German unemployment fell to a new historic low in January as the recovery in Europe's biggest economy remains on track, data showed on Tuesday.
Unemployment stands at the lowest level since west and east Germany reunited in 1990 after the fall of the Berlin Wall the previous year, the Federal Labour Office said in a statement.
The German unemployment rate -- which measures the jobless total against the working population as a whole -- eased to 6.2 percent in January from 6.3 percent in December.
In numerical terms, the number of people registered as unemployed in Germany declined by a seasonally-adjusted 20,000 to 2.732 million, the Federal Labour Office said.
That was more than expected, as analysts had been pencilling in a decline of around 6,500.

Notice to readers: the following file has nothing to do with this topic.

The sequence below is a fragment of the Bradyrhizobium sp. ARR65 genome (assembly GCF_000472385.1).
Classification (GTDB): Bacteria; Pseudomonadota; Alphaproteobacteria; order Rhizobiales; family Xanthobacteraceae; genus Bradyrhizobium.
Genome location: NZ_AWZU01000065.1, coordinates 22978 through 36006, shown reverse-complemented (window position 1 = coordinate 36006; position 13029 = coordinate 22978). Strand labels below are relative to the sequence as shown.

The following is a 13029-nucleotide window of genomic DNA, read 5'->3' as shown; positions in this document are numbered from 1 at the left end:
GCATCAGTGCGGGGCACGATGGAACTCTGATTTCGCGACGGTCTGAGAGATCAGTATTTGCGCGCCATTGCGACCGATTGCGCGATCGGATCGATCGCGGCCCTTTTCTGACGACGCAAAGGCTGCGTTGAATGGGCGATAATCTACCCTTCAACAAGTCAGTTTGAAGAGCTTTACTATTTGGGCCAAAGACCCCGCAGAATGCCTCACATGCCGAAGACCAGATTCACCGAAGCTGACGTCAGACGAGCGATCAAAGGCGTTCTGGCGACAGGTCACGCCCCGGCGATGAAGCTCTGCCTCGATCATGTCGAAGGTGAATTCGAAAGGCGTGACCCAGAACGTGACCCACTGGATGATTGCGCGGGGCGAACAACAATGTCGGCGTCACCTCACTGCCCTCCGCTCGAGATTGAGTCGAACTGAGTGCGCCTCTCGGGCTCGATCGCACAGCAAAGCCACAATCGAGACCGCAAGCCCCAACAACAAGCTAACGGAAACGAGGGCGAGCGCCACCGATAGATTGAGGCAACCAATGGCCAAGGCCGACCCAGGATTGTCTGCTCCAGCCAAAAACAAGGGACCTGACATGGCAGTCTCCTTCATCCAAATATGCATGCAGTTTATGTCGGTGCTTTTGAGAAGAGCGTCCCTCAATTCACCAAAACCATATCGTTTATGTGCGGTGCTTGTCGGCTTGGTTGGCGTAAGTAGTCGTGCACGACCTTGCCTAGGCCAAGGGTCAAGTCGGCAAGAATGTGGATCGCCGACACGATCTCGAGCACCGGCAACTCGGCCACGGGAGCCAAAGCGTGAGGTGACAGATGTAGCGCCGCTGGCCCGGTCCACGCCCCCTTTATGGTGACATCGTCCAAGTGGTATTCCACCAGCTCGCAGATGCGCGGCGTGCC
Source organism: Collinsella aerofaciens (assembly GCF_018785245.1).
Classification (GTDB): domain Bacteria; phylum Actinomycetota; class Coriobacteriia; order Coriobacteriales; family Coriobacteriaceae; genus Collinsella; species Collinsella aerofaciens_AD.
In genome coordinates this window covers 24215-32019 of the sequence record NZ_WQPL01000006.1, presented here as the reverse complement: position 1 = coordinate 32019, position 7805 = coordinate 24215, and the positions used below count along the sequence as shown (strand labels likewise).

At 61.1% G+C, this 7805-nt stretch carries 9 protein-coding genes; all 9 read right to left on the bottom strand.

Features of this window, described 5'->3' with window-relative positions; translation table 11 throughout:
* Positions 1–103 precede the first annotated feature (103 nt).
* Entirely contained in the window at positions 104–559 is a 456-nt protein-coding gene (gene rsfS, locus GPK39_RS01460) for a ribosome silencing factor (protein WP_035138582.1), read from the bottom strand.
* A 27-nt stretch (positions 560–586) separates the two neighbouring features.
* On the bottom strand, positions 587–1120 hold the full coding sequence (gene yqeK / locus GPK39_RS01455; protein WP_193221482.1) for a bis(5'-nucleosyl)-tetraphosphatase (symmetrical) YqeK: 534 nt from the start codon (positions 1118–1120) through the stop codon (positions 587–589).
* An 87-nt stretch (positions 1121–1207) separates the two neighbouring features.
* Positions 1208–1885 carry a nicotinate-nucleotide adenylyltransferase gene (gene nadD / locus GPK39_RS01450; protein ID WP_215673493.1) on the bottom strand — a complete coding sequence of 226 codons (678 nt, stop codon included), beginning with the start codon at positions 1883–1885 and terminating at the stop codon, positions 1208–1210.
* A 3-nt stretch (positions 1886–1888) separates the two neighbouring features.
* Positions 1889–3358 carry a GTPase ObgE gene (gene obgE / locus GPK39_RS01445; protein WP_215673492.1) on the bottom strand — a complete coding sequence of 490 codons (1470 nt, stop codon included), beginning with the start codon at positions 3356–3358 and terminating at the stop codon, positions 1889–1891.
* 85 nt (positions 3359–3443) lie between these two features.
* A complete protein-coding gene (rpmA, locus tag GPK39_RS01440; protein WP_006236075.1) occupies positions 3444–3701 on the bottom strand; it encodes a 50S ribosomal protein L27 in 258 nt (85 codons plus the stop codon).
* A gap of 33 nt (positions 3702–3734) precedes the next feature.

By contrast, in raw, or unadjusted, terms, the jobless total increased by 239,000 to 2.92 million and the unemployment rate jumped to 6.7 percent in January from 6.1 percent in December, the office noted.
But that increase was solely due to seasonal factors, the office said.
"The German economy expanded by 1.7 percent all in all in 2015. That was primarily due to dynamic domestic consumption," the labour office said.
"The trend is set to continue in 2016. The labour market is developing positively," it added.